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The growing number of Americans living with disabilities has sparked big changes in our society over the past few decades. The Census Bureau estimates almost one in five individuals—60 million—has a significant disability. Healthier lifestyles, better health care, and medical advances mean more of us live long enough to become disabled. In addition, people of all ages are surviving conditions that were previously fatal, finding that a birth defect or car accident profoundly changes, but doesn’t end life. Even if you don’t have a disability, you are almost certainly close to someone who does. How people with disabilities are perceived and treated by society is something that should concern everyone, because we are all just a blood clot or banana peel away from joining their ranks.
Landmark legislation has improved access to special education1, outlawed discrimination based on disability2, and even created special savings plans3 for people with disabilities. Two generations of children have attended public schools alongside their peers with intellectual and developmental disabilities. Children are therefore more familiar with disability issues than those who grew up in an era where people with disabilities were typically segregated and excluded from public life. It’s becoming increasingly common for people with disabilities to attend post-secondary school, have careers, and live independently. Things have never been better for family members who have loved ones with disabilities, but that doesn’t mean it’s easy.
As the father of a person with Down syndrome and an advisor to other families like mine, I know that people are often overwhelmed by the challenges posed by having a loved one with a disability. And while we are flooded with information and resources about traditional financial planning, the authors of one of the few books about special needs planning note that in this realm “…there are no simple solutions, no easy answers, and no general guidelines or statistics.”4 Financial planning for families like ours is just like ordinary planning, but you do it standing on your head, with one hand tied behind your back.
One thing that makes special needs planning an upside-down world is the fact that the most important public benefits that provide financial support for people with disabilities are “means-tested.” In order to qualify for programs such as Supplemental Security Income and Medicaid, you can have financial assets of no more than $2,000. Receipt of this vital support also creates a long-term liability of sorts. If a person with a disability wins the lottery or receives an inheritance, for example, the State will want to reclaim benefits previously paid. This makes providing support and making financial decisions for a disabled person after the parents’ death far more complicated than one might think.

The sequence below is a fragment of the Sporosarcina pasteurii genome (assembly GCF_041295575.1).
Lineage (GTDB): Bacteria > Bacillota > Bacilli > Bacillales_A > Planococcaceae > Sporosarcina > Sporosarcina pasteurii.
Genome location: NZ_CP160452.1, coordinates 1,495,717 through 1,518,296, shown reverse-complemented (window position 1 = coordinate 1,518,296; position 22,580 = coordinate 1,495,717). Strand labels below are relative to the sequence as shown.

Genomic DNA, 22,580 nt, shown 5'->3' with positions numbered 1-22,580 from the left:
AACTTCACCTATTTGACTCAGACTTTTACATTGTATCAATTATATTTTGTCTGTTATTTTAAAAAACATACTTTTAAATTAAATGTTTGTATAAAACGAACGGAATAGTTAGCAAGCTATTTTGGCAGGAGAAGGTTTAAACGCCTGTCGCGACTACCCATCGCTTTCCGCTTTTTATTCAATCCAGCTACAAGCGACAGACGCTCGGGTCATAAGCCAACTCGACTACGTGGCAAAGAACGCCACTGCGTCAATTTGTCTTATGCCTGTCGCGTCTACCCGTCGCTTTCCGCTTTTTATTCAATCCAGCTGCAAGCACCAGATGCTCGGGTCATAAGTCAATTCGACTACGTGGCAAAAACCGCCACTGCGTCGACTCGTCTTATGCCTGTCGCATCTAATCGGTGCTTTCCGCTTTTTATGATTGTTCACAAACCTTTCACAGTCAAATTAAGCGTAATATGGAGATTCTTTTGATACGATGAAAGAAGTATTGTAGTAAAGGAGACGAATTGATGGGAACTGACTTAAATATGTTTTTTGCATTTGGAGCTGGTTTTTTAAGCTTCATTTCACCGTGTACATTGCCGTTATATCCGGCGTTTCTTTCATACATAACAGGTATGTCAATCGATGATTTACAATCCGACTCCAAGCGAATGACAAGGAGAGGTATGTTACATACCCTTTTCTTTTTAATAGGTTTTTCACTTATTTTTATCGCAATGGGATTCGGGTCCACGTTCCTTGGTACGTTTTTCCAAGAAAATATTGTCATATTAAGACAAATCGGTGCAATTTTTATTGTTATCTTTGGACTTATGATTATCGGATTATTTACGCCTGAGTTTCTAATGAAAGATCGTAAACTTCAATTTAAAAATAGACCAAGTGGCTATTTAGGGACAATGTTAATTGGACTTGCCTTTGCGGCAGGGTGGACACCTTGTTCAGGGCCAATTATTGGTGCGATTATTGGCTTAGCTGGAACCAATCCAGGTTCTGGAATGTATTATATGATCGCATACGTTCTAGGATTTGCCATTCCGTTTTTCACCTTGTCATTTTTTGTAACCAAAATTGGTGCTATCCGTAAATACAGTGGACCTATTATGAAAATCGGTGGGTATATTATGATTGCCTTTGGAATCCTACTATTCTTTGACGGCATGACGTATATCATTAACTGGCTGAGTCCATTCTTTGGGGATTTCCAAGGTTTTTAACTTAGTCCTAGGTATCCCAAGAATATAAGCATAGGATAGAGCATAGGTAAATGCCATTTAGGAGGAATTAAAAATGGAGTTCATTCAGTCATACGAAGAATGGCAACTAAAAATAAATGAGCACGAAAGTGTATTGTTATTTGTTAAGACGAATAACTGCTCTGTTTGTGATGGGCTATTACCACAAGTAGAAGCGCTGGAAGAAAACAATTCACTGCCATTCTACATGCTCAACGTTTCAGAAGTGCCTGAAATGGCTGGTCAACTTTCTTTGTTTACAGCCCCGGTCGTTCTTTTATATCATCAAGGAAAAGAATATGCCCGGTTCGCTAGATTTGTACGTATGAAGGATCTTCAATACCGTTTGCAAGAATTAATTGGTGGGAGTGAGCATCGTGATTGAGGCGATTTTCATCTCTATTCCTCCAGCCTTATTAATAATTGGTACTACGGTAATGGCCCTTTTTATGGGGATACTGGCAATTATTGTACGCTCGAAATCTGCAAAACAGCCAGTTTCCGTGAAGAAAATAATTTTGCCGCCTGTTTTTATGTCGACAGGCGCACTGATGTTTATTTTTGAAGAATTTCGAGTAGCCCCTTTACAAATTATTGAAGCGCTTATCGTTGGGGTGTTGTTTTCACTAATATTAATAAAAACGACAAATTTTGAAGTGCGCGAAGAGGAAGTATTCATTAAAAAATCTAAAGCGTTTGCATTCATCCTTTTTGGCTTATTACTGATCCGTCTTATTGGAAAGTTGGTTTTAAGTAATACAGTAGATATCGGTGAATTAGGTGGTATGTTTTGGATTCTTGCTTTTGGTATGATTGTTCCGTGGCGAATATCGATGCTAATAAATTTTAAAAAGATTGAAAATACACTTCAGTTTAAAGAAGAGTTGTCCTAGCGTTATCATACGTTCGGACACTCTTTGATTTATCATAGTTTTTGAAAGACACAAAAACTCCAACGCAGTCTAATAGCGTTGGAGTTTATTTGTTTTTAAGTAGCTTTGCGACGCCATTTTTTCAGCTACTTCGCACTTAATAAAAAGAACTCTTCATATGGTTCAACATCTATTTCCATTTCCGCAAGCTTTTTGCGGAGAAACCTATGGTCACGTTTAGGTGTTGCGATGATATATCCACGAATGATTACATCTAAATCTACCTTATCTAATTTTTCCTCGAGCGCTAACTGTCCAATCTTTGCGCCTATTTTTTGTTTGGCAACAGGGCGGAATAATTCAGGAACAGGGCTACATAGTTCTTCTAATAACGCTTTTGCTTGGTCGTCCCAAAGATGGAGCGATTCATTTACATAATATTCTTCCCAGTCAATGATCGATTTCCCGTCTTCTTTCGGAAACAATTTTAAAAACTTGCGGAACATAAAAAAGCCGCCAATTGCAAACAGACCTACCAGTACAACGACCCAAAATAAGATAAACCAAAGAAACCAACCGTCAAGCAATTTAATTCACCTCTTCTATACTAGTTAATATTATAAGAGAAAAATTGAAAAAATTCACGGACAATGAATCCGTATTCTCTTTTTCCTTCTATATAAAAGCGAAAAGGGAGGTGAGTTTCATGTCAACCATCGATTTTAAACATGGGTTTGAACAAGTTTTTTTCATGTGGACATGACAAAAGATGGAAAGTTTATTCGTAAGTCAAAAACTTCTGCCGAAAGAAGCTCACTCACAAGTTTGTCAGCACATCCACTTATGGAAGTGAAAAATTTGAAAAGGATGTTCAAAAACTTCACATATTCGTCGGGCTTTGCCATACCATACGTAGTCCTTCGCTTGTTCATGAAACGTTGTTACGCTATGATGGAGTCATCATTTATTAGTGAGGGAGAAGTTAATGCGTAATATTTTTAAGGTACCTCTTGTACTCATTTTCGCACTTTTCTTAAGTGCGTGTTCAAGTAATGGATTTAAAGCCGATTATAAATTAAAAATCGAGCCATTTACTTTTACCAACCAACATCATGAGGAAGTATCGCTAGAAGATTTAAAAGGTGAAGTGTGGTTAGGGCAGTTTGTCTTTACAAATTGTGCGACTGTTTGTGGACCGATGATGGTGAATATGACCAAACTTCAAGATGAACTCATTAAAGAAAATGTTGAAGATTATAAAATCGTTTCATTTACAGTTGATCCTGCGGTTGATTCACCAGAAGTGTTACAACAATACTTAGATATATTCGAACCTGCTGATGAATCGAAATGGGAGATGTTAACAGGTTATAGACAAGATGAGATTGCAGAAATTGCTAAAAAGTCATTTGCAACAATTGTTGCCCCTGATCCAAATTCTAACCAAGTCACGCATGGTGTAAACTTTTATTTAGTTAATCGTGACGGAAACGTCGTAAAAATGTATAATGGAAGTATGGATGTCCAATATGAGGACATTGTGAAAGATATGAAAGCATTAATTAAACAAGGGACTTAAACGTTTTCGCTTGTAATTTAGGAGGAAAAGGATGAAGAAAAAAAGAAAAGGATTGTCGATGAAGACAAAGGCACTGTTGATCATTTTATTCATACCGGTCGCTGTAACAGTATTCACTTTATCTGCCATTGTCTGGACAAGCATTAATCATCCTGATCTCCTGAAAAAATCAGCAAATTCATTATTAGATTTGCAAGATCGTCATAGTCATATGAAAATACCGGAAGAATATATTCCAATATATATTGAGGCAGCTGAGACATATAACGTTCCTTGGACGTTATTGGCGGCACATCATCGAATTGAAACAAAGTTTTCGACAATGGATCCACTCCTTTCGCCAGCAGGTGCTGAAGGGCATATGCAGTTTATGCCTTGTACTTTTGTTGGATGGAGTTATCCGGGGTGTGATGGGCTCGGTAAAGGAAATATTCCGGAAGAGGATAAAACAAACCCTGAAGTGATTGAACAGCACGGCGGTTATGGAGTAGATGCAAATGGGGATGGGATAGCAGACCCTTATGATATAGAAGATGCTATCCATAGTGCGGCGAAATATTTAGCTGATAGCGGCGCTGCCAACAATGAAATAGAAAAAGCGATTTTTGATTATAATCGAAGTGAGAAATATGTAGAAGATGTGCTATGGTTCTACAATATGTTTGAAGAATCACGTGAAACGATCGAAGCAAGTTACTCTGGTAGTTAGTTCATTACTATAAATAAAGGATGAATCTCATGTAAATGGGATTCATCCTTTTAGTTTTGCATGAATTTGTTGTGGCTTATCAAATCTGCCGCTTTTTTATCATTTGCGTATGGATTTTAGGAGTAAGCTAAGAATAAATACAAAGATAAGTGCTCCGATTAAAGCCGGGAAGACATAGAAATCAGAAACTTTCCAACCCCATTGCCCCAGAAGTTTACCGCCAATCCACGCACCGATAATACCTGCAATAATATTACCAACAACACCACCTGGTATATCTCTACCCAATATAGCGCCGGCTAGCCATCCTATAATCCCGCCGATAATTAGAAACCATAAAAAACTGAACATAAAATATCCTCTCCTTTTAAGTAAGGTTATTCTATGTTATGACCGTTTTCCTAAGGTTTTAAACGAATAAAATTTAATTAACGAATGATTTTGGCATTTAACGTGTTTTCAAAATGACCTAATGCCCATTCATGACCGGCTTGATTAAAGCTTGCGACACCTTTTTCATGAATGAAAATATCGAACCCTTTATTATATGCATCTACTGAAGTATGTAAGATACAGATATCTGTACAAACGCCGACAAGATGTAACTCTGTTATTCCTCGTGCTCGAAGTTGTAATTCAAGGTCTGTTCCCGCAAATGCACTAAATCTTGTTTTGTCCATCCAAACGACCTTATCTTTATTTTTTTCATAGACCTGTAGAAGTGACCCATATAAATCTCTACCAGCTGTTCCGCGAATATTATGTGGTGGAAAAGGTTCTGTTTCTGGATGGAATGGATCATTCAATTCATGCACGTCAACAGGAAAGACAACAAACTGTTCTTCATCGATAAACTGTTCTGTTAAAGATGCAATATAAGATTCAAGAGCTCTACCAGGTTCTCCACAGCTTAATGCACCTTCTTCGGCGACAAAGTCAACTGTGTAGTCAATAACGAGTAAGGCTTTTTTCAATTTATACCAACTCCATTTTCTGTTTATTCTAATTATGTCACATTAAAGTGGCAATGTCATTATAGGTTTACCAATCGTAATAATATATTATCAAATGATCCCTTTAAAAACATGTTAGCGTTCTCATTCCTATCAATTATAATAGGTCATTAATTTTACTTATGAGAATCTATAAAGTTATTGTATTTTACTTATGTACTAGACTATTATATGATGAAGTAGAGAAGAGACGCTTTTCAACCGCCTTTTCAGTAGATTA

Another thing that makes special needs planning significantly different from traditional planning is the extension of the timeline of support for a person with disabilities, compared to that for their siblings. Most families have two major financial goals:
Parents with children who have a disability need to plan for an additional retiree and possibly another residence in their retirement plans. So, if every household could benefit from having a sound financial plan, families that include people with disabilities need a financial plan on steroids. This includes a robust estate plan with careful thought on who you assign as a trustee.
In the coming months, I will provide more details about what families who have loved ones with disabilities need to know in order to solve the complex problems we face. The good news is that creative solutions are being worked out by families across the country. If this affects you or someone you care about, stay tuned, share your story, and help us spread the word to everyone who can benefit.
1 Individuals with Disabilities Education Improvement Act, IDEA, 1975.
2 Americans with Disabilities Act, ADA, 1990.
3 A Better Life Experience Act, ABLE, 2014.
4 John W. Nadworny & Cynthia R. Haddad; The Special Needs Planning Guide,
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